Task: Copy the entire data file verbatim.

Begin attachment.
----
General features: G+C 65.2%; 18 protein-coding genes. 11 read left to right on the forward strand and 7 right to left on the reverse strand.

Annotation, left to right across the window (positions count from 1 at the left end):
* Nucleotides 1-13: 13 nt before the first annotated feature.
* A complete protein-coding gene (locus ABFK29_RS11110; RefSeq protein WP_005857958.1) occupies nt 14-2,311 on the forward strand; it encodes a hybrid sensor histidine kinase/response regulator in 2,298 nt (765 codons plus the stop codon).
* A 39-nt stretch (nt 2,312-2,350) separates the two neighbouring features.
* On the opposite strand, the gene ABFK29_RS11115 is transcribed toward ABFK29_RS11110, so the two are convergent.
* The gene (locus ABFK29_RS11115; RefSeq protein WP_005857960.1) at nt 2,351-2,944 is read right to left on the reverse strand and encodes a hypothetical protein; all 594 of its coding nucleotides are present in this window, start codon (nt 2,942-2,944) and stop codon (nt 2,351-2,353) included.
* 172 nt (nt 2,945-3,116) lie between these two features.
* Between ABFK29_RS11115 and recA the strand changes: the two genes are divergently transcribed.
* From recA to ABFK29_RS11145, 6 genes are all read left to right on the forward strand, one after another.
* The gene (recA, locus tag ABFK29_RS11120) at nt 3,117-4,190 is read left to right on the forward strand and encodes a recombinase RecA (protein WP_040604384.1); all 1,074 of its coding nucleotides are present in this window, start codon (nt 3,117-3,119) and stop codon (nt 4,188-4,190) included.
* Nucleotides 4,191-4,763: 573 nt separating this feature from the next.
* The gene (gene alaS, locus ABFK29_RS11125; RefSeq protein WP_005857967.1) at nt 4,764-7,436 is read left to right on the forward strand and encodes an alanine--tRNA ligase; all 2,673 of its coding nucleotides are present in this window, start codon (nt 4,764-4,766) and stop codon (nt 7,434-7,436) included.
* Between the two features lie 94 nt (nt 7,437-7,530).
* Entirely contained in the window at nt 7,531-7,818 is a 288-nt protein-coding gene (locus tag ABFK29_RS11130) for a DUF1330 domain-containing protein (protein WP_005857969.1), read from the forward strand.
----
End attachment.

General features: G+C 65.2%; 18 protein-coding genes. 11 read left to right on the forward strand and 7 right to left on the reverse strand.

Annotation, left to right across the window (positions count from 1 at the left end):
* Nucleotides 1-13: 13 nt before the first annotated feature.
* A complete protein-coding gene (locus ABFK29_RS11110; RefSeq protein WP_005857958.1) occupies nt 14-2,311 on the forward strand; it encodes a hybrid sensor histidine kinase/response regulator in 2,298 nt (765 codons plus the stop codon).
* A 39-nt stretch (nt 2,312-2,350) separates the two neighbouring features.
* On the opposite strand, the gene ABFK29_RS11115 is transcribed toward ABFK29_RS11110, so the two are convergent.
* The gene (locus ABFK29_RS11115; RefSeq protein WP_005857960.1) at nt 2,351-2,944 is read right to left on the reverse strand and encodes a hypothetical protein; all 594 of its coding nucleotides are present in this window, start codon (nt 2,942-2,944) and stop codon (nt 2,351-2,353) included.
* 172 nt (nt 2,945-3,116) lie between these two features.
* Between ABFK29_RS11115 and recA the strand changes: the two genes are divergently transcribed.
* From recA to ABFK29_RS11145, 6 genes are all read left to right on the forward strand, one after another.
* The gene (recA, locus tag ABFK29_RS11120) at nt 3,117-4,190 is read left to right on the forward strand and encodes a recombinase RecA (protein WP_040604384.1); all 1,074 of its coding nucleotides are present in this window, start codon (nt 3,117-3,119) and stop codon (nt 4,188-4,190) included.
* Nucleotides 4,191-4,763: 573 nt separating this feature from the next.
* The gene (gene alaS, locus ABFK29_RS11125; RefSeq protein WP_005857967.1) at nt 4,764-7,436 is read left to right on the forward strand and encodes an alanine--tRNA ligase; all 2,673 of its coding nucleotides are present in this window, start codon (nt 4,764-4,766) and stop codon (nt 7,434-7,436) included.
* Between the two features lie 94 nt (nt 7,437-7,530).
* Entirely contained in the window at nt 7,531-7,818 is a 288-nt protein-coding gene (locus tag ABFK29_RS11130) for a DUF1330 domain-containing protein (protein WP_005857969.1), read from the forward strand.